I used the MagSafe charger, and it charged my iPhone 12 in almost 110 minutes from 10% to 100%, while wired charging takes about 90 minutes. This is a respectable number, but it still lags behind what Chinese OEMs are doing with their fast charge tech. For instance, my OnePlus 8T charges from zero to full under 80 minutes. I wish the iPhone 12 had better fast charging capabilities. I only used the cable twice as I used the MagSafe charger more so I’m fine with my iPhone not having a USB-C port. However, if you are traveling it’s always better to carry just one USB-C charger for all your devices, but that isn’t the way it is for now at least.
iPhone 12 review: Camera
The iPhone 12 sports a dual rear camera setup of 12MP primary and 12MP ultra-wide-angle lens. These are the same as the ones used on the iPhone 12 Pro. Hence, blurring the gap between the two devices. These two cameras explain that the Android ecosystem is just playing the number game and quality is better than quantity. Moreover, the main camera has an f/1.6 aperture that gives it the ability to take in more light. This results in better low-light photos. Still, there is one thing I’d like Apple to fix.
In broad daylight, the difference between a Google Pixel, Samsung Galaxy S and Note series, and the latest iPhones, is blurring. The iPhone 12 captures sharp, and detailed images in broad daylight. It’s the night and indoor lighting conditions where the difference with the competition is noticeable.
As for portrait shots, the iPhone 12’s edge detection is very good, and it gives a natural-looking depth-of-field.
As for the ultra-wide-angle camera, the distortion is lesser than its Android competitors. Plus, the iPhone 12 now supports Night Mode in the secondary camera, which gives more use-case scenarios to the already-versatile camera setup. However, the images aren’t as detailed as the primary sensor, and sometimes they aren’t color accurate either. I’ll still prefer this ultra-wide camera since it exposes the subject better and there is less noise.
The one issue I faced on the rear camera at night was lens flare. As you can see from the images above, it seems as if the lens has some dirt on it, but it is in fact glare from multiple sources of light. The flare is visible in images as well as the videos captured at night.
The iPhone 12 doesn’t pack a telephoto lens, which means zoom shots rely on digital zoom. It is usable till 2x but anything over that, and you’ll start noticing significant loss of detail. However, I’m happy with the inclusion of an ultra-wide angle lens over the telephoto camera as I use the former more than the latter.
When it comes to videos, the iPhone 12 hits it out of the park. I have never noticed such stabilization on an Android phone. Plus, Apple has now given you the ability to shoot in Dolby Vision. However, the videos shot in this format will only be viewed as they are meant to be viewed on other iPhone 12 displays as they aren’t compatible with every screen. But I expect software applications to adapt to the new standard sooner than later. That said, if you’ve been wanting to start a YouTube channel, and all you’ve got is your phone, make sure it is this one.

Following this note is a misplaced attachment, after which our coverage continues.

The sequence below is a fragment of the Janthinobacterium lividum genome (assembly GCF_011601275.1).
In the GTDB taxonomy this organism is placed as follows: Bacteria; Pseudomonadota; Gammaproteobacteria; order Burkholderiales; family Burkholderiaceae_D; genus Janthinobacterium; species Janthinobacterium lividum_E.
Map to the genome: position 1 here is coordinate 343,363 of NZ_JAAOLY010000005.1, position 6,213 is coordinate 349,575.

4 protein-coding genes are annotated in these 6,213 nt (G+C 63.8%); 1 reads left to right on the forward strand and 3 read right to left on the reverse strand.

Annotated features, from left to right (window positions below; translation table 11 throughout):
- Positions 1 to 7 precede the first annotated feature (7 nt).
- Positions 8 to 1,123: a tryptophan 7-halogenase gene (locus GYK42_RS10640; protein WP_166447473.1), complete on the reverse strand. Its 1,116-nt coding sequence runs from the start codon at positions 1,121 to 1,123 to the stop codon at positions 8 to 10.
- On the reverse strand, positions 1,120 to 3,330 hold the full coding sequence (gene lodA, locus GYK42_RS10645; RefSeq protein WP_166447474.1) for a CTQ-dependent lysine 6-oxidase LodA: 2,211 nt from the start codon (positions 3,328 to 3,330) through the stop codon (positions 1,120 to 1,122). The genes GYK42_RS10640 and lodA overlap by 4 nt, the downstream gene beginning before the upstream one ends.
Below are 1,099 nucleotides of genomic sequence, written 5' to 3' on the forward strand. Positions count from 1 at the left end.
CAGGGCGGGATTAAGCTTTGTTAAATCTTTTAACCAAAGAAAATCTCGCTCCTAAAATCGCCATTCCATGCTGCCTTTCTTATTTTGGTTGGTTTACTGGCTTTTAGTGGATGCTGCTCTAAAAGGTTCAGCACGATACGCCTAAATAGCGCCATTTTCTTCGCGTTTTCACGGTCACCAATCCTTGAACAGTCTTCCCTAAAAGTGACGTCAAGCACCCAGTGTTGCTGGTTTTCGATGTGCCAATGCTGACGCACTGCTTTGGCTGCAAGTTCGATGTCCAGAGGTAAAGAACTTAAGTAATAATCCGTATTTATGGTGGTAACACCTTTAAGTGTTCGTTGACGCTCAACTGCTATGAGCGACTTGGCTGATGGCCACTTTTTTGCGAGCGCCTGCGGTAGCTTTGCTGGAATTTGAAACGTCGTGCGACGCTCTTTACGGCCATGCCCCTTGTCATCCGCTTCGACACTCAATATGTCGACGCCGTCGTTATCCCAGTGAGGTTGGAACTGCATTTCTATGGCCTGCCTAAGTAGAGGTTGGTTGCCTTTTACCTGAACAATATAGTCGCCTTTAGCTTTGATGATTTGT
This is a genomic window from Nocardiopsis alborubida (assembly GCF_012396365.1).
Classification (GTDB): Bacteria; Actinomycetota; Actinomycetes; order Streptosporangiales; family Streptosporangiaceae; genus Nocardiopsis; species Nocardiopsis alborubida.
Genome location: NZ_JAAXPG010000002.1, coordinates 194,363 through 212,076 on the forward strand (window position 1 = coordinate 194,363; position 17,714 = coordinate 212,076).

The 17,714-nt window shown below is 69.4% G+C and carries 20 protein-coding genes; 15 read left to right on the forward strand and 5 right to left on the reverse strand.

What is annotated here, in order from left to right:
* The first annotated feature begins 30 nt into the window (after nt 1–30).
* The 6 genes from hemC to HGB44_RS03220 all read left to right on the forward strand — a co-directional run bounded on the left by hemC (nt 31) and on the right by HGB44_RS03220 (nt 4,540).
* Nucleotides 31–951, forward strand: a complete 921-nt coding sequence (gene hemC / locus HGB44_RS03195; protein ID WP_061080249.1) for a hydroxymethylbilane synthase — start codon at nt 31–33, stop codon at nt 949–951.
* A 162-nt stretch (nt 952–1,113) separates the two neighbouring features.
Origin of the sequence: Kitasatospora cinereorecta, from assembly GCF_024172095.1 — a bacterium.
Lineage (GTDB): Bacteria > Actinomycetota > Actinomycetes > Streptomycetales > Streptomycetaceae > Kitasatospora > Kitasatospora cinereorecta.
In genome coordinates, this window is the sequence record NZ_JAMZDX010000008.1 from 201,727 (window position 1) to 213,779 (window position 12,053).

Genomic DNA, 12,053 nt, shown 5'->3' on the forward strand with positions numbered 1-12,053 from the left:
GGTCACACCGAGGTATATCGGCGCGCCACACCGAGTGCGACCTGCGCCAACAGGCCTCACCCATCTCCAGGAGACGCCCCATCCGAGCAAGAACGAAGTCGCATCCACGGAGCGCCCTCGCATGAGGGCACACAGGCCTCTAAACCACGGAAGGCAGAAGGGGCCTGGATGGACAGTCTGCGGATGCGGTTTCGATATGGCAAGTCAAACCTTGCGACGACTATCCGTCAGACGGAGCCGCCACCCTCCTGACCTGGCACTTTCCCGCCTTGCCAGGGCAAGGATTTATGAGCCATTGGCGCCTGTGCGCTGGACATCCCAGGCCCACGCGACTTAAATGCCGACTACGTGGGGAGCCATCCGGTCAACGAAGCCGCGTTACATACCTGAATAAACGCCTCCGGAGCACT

The Android-domination story continues to the selfie shooter. Above is a sample shot on the iPhone 12 and the OnePlus 8T. As you can see, the iPhone 12 not only exposed the subject better but it captured more details. It doesn’t smoothen the skin with any beauty effect, which is found on most Android phones.
iPhone 12 review: Software
I like Android because it gives me the freedom to customize my phone the way I like it. In contrast, iOS is a restricted territory. However, it has improved over the years. You can now place widgets on the homescreen. This is mainly useful because I like to have the calendar widget tell me the date and events for the day. Just one look at the screen and you know the info you were looking for. It is on top of my main screen.
However, I don’t feel like iOS is designed to be used single-handedly. Firstly, you can’t place apps at the bottom of the screen. You have to arrange the apps the way Apple wants you to and not the way you want, that is, in a top-down, left-to-right grid. Secondly, despite having one of the best haptics engines on a phone, Apple decides to not provide haptic feedback on the inbuilt keyboard. I switched to Swiftkey for this very reason.
I noticed that several apps I use daily are designed better for iOS than for Android. Heck, even Google’s own apps feel better on iOS. Twitter and Instagram are the other two apps that I use a lot, which are better designed on iOS. Plus, the seamless connectivity Apple ecosystem offers is a godsend. I mean, I can access photos I clicked on my iPhone 12 directly on my Mac within seconds! My first reaction was: “Whaaaat?” And, one of the best parts about iOS is the longevity you get. The iPhone 12 is likely to get at least five years of major iOS updates, which is easily much more than any Android manufacturer.
iPhone 12 review: Verdict
The iPhone 12 is one of the most powerful compact devices I’ve ever used. It features a great display, an excellent set of cameras, offers exceptional performance, and robust battery life. It ticks all the right boxes, and in my opinion, this is the best phone you can buy for under $850. Even for Indian readers, this is the best phone under INR 85,000 (128GB variant).
But who should upgrade? If you are using iPhone Xs or anything below it, you’ll be very happy with the new iPhone 12. This is the phone to buy if you are looking to upgrade since there is not much of a difference between the vanilla and Pro variant this year. If you are an Android user who has a Mac and have been contemplating making the shift to iOS like me, I’d say, “do it!” The seamless experience with the Mac feels so rewarding.
iPhone 12 photo gallery
- Right out of the box, you’ll notice how compact the iPhone 12 actually is. I never thought I’ll be calling a 6.1-inch display clad phone “compact” but with time, the perspective for the term has changed. In a world of 6.7-inch+ Android smartphones, the iPhone 12 is a breath of fresh air.